Dear Season Finales,
Well. We’ve come to the end of another rocky year. There have been ups, and downs, and highs and lows and all arounds…and no, I don’t watch Lost, so there won’t be any spoilers, and there also won’t be any analysis, and I’m very sorry for your loss (snicker. pun!)
I apologize for that. Anyway. I’m talking sitcoms. The Office. 30 Rock. Community. Probably Parks and Recreation but I don’t watch that show. Maybe Modern Family, but I also don’t watch that one (I know I know, I’m getting to it!)
The thing about finales is that there is so much darn pressure on them to do something fascinating and spectacular– but unless it’s a murder mystery or a soap opera, there aren’t a lot of dead bodies to bury (usually), not a lot of murderers to confront (usually), not a lot of brother-sister romantic pairings to reveal DNA to, etc. Sometimes, there’s not even a seal-the-deal-already romance to give viewers a last, dizzying kiss of the season.
Relationships, especially in the newer sitcoms– like 30 Rock— are about as expendable as Jonathan is to Jack. They disappear, they reappear, they crop up, they’re gone. Same in Community. Did anybody actually know that Annie was dating surfer-hair-hackey-sack-hippie (SHHSH) boy? I mean, there was that one episode, where she liked him…but he hasn’t been in the last six or so. Nor has she talked about him. Or maybe she has. But it wasn’t important! And now, come finale time….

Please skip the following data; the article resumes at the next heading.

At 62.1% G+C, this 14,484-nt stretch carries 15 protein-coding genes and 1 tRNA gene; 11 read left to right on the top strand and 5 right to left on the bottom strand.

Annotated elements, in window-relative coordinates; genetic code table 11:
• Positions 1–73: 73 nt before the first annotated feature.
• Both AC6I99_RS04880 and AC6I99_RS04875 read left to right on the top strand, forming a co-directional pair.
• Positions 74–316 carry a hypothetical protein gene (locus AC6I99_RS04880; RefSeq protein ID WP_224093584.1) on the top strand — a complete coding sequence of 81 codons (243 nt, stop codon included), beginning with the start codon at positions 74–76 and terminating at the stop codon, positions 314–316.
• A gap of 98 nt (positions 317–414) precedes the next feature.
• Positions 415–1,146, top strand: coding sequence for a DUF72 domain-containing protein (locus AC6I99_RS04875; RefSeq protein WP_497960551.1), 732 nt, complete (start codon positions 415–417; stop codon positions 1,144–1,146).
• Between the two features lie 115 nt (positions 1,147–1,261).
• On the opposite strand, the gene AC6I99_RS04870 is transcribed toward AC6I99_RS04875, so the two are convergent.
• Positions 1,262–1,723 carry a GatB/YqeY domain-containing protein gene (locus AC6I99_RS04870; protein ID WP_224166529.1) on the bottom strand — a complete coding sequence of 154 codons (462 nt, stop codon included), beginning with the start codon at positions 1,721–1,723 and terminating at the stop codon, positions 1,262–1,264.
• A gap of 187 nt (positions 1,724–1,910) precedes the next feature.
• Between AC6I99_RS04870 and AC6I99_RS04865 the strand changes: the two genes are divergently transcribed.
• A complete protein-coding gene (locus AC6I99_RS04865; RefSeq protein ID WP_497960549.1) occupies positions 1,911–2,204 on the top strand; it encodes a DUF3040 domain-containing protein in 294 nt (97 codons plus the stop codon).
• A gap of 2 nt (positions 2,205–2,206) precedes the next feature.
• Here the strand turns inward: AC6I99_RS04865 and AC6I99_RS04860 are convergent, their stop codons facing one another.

and we have fabricated “emotionally-charged” situations. Annie is leaving with SHHSH, Jenna is breaking up with her me-boyfriend, yada yada yada.
The point is, sitcom season finales have all of the pressure to deliver high stakes drama and cliffhangers, and none of the build-up to wear like support hose when they get there. They lose track of what has made them funny all season long and chase after implausible storylines (ahem Jeff and Brita and Slater and Annie– have you ever seen pairings with less chemistry???) like nail polish after a run in said hose.
Ahem. So the metaphor maybe doesn’t work, but neither do the season finales.
….but yes, I’ll be back next year. I’m hoping Matt Damon makes (ir)regular appearances on 30 Rock for a long time to come (how awesome will that be?). And Community, instead of fighting it, should embrace the fact that it’s one of the first (is it the 2nd, after 30 Rock?) sitcoms without a major romantic storyline between two of its main characters (proven once and for all: just because people are attractive does not mean they have any chemistry whatsoever. Thanks, Community. The scientists can now rest). Just think, it won’t face the problem The Office now has: giving up the goods too early and losing a major source of interest for the show.
How DID Friends do it for so. many. years?